Homunculus ... latrunculus ... tirunculus ... muliercula ... Latin abounds in such jolly and demeaning diminutives, although I anticipate that someone may soon issue a Latin Dictionary excluding all such invidious and unprintable terms. Or sanitising them by the Wokeish magic of asteriscification.

Occasionally, a Latin Contemptuous Diminutive has crept from Latin across into the English Language. Beerbohm wrote of Oxford that "There are the virguncules of Somerville and Lady Margaret Hall, but beauty and the lust for learning have yet to be allied".

Oh yeah??

Personally, I have an invariable rule, that the certainly Incomparable and probably Divine Max is, like a member of the Junta (the Myrmidons?), never wrong. Were I not in the grip of this inflexible certainty, I would say that in this passage he has strayed much too far into the a priori; even, possibly, that he, as his enormous American Rhodes Scholar Oover would put it, "is not a white man".

Moi, I am, like you, dear reader, an empiricist.

Post Scriptum: Would EBORACELLI be a suitable Latin diminutive for Yorkshiremen?

11 December 2021


I am a philhellene; to boot, I am philorthodox, and have been since, in 1961, I first went to Oxford's Orthodox Church (then in the sitting room of 1 Canterbury Road); met there Nicolas Zernov - him of the Theological tea-parties - and was introduced to a bespectacled young man called Timothy Ware.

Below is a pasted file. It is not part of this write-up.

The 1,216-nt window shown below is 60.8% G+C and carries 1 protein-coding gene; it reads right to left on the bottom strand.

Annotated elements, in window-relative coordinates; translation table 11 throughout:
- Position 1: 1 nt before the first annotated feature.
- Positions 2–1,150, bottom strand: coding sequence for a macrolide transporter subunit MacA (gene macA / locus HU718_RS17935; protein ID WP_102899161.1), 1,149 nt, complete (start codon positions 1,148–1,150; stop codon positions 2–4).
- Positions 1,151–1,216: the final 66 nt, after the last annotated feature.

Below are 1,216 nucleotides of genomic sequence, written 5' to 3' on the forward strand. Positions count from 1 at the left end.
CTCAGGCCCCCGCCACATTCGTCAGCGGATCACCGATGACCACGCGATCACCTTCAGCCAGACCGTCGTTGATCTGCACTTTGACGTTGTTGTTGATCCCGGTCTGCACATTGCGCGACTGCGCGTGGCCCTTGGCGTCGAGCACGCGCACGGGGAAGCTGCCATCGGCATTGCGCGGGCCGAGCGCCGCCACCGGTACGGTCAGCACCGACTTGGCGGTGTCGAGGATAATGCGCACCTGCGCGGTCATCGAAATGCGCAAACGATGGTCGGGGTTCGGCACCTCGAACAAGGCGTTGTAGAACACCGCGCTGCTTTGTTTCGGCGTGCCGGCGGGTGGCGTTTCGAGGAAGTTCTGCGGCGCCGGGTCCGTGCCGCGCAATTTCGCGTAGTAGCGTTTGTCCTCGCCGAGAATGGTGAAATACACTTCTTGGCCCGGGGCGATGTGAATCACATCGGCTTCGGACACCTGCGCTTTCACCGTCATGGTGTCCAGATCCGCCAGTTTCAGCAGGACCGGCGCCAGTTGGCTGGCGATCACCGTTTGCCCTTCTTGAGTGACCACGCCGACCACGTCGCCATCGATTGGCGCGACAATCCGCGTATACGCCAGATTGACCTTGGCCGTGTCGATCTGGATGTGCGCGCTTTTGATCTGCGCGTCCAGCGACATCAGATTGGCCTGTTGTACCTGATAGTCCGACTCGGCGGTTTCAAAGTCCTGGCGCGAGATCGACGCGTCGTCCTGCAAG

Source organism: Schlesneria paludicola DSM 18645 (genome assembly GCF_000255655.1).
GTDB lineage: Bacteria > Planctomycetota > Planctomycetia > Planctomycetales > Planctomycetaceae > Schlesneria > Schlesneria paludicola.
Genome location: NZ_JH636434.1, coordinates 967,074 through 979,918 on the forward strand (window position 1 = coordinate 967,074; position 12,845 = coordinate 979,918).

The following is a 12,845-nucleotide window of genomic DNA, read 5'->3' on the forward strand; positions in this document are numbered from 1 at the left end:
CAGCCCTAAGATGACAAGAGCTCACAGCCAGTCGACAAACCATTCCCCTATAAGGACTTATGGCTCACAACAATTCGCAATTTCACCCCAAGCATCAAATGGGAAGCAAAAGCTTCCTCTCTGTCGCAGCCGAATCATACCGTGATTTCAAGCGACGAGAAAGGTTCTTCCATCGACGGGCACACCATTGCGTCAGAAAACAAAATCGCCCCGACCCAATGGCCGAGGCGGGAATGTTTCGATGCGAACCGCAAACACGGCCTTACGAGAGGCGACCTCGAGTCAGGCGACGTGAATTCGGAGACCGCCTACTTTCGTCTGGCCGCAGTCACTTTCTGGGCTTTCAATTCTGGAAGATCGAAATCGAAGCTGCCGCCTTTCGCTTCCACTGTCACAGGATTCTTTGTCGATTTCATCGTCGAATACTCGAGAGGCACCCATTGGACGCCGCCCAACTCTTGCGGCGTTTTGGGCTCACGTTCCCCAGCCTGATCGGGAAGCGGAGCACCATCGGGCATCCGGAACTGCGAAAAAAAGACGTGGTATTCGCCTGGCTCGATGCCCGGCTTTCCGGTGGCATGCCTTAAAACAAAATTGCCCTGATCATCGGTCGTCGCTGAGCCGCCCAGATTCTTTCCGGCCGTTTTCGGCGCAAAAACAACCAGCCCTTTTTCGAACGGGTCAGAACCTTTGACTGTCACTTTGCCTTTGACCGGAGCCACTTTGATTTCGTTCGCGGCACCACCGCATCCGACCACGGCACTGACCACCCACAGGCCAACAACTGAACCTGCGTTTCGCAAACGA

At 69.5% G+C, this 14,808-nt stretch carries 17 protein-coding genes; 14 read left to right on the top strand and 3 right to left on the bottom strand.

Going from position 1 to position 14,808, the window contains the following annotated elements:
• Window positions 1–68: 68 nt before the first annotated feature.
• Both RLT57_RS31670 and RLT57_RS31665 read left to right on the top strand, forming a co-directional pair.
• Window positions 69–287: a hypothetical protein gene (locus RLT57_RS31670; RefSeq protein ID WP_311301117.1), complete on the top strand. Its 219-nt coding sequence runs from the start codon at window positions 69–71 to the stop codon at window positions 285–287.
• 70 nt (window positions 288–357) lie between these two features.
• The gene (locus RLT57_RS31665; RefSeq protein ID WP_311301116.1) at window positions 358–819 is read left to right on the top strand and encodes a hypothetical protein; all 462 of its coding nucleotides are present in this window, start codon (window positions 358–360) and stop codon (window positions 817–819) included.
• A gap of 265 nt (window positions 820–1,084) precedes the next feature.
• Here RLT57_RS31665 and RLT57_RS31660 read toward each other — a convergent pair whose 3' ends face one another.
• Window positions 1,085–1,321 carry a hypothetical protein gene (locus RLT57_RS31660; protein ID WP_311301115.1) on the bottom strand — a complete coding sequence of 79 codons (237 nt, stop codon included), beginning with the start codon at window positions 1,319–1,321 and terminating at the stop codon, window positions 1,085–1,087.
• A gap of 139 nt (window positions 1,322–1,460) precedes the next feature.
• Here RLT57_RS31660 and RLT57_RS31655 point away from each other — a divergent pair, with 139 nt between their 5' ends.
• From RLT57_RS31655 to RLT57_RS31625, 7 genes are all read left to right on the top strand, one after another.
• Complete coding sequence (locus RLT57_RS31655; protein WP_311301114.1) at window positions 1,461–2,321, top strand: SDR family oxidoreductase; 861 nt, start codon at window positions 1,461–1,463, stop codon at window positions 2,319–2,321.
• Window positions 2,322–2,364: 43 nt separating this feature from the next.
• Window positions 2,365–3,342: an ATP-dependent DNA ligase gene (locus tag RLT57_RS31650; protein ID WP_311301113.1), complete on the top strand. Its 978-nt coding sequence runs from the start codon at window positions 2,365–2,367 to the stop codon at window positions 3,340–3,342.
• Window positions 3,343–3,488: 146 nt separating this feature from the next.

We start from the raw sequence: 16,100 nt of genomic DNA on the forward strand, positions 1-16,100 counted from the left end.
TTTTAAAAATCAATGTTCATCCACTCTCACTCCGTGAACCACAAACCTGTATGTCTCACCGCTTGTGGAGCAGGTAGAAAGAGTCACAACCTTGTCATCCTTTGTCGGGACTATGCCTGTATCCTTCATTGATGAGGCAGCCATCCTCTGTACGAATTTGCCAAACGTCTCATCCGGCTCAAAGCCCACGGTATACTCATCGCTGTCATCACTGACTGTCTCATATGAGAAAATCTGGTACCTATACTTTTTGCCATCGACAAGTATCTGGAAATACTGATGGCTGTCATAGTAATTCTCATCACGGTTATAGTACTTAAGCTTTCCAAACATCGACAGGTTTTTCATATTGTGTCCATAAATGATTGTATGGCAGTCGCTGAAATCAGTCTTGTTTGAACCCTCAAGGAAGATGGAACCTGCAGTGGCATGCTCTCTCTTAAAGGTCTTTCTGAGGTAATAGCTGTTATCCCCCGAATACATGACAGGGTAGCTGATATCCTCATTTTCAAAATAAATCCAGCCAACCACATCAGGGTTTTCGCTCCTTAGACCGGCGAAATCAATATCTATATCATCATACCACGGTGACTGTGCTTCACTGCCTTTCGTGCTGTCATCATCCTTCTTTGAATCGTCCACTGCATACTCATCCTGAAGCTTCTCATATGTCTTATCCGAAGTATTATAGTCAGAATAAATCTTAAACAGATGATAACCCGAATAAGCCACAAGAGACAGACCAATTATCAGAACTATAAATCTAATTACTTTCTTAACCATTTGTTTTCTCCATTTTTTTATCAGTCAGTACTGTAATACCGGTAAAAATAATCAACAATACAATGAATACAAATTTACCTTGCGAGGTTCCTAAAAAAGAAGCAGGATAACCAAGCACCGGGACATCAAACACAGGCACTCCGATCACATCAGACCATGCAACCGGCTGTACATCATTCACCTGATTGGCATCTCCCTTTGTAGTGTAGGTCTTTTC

In my second curacy, in south London, I was privileged by the close friendship of Christophoros (the future) Bishop of Telmissos, who, lacking a deacon, used me as a sort of mute but vested diaconal dummy during his Holy Week services. When Lancing was celebrating its 150th anniversary, we secured a long and very gracious Message from His All-Holiness Patriarch Bartholomew, which I directed to be solemnly processed up the Church at the Offertory, preceded by candles and incense. I have never lost my conviction that Byzantine Orthodoxy has great riches which it is our duty humbly and submissively to assimilate. For example, I share the view of Joseph Ratzinger that the West has never properly assimilated the iconological inheritance of the Seventh Ecumenical Council and his view that we Westerners should take on board the entire development of that tradition as laid out in a succession of councils which took place in an East separated from Rome down to a midsixteenth century Council of Moskow. And I am glad that S Gregory Palamas is on the calendars of Byzantine-rite Churches in full communion with the Holy See.